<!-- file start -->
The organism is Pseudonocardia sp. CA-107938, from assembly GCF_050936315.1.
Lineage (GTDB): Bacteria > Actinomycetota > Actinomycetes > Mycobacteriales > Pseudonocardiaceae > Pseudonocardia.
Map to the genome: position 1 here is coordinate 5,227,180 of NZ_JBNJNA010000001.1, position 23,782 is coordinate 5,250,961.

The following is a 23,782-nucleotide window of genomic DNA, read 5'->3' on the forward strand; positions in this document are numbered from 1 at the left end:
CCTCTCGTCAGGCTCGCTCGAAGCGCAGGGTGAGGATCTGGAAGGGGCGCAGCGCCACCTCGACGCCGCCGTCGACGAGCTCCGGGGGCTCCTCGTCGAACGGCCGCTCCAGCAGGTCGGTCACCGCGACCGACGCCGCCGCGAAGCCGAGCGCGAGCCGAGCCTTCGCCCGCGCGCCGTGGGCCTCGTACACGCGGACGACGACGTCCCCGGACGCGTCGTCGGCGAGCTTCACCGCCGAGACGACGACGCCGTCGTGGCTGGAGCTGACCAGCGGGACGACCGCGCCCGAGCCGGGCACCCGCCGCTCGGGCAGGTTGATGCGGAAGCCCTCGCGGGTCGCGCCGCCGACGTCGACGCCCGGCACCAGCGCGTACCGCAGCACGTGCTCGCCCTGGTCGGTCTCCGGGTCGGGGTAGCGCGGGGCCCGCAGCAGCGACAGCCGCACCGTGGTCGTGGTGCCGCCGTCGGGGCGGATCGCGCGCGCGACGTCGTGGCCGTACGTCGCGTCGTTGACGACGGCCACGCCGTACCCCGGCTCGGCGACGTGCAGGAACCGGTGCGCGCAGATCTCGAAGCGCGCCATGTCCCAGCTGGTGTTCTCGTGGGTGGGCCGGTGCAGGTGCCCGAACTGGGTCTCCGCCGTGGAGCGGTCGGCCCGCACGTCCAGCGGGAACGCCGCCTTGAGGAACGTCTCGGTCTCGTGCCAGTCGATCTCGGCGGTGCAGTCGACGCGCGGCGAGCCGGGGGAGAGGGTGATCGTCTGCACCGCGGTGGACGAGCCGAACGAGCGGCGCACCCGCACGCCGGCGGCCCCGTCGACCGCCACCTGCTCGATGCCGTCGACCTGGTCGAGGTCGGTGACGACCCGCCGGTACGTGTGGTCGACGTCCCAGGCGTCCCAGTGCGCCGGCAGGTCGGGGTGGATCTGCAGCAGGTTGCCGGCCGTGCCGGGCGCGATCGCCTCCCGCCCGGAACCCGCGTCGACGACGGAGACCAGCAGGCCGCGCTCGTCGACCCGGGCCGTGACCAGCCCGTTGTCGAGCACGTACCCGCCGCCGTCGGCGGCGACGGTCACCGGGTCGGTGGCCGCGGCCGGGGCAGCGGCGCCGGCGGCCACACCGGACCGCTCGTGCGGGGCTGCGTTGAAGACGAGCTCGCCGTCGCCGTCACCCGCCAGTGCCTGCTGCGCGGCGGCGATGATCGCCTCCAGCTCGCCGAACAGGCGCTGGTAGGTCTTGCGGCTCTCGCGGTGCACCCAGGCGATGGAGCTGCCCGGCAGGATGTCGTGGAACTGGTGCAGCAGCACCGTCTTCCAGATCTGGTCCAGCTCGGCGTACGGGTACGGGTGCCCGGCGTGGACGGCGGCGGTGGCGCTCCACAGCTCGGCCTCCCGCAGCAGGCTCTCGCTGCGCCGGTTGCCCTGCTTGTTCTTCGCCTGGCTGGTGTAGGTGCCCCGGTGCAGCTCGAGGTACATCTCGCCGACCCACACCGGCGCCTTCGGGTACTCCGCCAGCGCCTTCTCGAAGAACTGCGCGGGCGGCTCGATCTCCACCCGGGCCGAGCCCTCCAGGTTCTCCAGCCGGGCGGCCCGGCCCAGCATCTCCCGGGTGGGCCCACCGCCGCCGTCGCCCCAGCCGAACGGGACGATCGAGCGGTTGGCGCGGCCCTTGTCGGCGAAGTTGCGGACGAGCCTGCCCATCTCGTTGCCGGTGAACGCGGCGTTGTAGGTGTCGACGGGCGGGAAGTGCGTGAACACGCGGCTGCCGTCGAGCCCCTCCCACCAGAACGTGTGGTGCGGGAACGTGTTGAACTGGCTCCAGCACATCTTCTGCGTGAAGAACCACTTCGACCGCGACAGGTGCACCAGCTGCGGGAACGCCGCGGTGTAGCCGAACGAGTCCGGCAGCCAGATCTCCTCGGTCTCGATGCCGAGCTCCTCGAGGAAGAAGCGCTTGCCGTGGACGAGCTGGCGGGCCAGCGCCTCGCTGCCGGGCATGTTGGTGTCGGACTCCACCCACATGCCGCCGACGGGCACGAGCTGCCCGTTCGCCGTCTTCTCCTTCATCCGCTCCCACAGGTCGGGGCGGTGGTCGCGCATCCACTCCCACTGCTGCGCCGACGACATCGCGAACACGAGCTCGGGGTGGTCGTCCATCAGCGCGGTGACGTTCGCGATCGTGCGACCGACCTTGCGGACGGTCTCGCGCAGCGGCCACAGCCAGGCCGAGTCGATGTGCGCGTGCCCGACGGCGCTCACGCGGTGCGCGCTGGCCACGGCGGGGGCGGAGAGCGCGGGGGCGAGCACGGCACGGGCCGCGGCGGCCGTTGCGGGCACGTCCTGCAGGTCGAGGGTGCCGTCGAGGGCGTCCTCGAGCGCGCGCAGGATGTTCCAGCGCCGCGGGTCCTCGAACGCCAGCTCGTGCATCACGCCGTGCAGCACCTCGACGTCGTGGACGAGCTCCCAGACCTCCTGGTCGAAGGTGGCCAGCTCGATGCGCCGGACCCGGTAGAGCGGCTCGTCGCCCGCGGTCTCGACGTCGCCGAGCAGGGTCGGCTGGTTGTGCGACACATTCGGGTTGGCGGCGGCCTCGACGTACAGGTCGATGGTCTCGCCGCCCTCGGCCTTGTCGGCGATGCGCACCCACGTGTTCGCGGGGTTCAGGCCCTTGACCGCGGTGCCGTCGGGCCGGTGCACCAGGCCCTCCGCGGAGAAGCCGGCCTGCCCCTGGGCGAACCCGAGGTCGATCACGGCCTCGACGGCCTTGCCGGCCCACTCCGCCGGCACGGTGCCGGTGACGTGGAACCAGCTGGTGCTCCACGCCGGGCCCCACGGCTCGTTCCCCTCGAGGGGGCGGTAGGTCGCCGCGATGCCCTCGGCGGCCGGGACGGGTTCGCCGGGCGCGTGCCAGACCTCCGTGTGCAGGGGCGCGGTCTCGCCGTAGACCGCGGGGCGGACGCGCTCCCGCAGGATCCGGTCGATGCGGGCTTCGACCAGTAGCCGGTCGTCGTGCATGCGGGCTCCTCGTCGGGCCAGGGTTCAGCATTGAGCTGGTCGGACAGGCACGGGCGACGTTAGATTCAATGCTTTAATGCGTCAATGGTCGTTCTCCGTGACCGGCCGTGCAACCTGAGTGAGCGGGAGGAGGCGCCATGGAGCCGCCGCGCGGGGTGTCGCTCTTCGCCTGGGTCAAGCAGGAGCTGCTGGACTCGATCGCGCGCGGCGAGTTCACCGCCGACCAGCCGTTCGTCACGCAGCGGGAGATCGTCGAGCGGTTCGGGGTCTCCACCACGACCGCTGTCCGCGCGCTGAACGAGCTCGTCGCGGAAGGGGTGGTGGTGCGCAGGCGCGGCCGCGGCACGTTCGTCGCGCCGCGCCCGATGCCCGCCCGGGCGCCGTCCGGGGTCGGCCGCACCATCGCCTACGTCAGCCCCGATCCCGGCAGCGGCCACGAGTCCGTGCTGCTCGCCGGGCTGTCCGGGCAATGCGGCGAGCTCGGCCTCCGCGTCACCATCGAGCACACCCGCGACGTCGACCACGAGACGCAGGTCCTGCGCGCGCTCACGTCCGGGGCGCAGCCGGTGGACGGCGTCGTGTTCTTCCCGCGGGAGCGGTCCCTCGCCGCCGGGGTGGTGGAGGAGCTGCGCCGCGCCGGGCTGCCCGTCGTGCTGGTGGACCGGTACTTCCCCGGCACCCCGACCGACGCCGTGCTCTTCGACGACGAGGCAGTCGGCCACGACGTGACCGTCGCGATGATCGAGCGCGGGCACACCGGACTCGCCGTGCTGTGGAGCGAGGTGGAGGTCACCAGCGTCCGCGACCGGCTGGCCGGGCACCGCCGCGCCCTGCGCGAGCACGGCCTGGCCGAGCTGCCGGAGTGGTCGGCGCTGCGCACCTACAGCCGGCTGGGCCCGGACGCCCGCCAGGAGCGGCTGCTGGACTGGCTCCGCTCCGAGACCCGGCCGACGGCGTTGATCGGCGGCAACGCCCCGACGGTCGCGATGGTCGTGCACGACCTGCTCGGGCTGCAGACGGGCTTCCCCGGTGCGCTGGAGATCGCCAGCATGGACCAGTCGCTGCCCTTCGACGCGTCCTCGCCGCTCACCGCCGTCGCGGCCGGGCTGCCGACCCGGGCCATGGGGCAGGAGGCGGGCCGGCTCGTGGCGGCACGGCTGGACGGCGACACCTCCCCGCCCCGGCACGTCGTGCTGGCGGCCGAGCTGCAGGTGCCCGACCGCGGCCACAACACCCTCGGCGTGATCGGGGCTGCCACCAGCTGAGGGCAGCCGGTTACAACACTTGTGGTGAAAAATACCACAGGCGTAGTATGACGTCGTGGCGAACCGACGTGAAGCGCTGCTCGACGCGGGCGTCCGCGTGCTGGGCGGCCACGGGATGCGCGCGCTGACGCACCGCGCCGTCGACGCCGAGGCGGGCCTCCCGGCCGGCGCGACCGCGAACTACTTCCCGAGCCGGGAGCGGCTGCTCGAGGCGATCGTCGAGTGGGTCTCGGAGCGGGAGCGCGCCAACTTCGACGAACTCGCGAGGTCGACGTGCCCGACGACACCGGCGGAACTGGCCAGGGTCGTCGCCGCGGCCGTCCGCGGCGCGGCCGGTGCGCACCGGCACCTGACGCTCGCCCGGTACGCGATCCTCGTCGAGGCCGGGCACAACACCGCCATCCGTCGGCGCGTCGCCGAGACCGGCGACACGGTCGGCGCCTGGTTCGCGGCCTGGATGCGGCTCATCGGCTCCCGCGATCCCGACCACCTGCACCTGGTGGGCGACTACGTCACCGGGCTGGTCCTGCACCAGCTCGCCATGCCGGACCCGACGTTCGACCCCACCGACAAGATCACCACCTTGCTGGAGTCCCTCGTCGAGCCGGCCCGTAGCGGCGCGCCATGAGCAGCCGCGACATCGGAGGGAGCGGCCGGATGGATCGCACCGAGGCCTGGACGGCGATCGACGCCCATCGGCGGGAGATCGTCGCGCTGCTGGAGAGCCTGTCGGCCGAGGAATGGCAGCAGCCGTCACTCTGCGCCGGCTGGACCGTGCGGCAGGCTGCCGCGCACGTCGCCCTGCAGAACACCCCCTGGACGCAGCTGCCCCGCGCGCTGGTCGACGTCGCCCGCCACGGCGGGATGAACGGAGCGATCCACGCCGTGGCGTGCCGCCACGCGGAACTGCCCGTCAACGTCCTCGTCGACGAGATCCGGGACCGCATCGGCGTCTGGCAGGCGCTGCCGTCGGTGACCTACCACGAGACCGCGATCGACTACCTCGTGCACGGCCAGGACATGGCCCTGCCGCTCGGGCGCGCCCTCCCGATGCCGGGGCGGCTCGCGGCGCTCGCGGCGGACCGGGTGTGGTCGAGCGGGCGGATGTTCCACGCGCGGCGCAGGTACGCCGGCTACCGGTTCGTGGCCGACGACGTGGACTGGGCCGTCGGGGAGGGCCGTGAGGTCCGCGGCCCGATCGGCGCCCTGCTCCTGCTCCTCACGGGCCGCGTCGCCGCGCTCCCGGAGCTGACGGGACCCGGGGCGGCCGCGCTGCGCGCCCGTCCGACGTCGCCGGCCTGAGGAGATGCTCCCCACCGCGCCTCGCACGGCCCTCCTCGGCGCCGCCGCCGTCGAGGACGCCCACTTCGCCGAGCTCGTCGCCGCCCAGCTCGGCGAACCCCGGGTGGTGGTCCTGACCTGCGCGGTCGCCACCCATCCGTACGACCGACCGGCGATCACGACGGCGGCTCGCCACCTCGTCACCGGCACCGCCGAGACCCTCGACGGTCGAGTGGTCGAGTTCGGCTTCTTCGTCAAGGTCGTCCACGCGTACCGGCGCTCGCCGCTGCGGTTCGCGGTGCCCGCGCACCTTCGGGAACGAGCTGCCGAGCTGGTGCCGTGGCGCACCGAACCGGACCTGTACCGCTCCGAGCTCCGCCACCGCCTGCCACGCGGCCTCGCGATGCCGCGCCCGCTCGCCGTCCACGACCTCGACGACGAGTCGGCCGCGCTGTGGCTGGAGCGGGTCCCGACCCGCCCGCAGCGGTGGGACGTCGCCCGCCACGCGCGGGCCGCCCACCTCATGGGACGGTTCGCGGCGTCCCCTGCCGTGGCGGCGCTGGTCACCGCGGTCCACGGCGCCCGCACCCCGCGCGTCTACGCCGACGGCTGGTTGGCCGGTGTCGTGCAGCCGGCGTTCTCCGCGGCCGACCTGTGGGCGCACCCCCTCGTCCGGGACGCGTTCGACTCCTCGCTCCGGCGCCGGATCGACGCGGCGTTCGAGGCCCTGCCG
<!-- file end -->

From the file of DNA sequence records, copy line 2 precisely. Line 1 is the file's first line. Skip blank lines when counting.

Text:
Lineage (GTDB): Bacteria > Actinomycetota > Actinomycetes > Mycobacteriales > Pseudonocardiaceae > Pseudonocardia.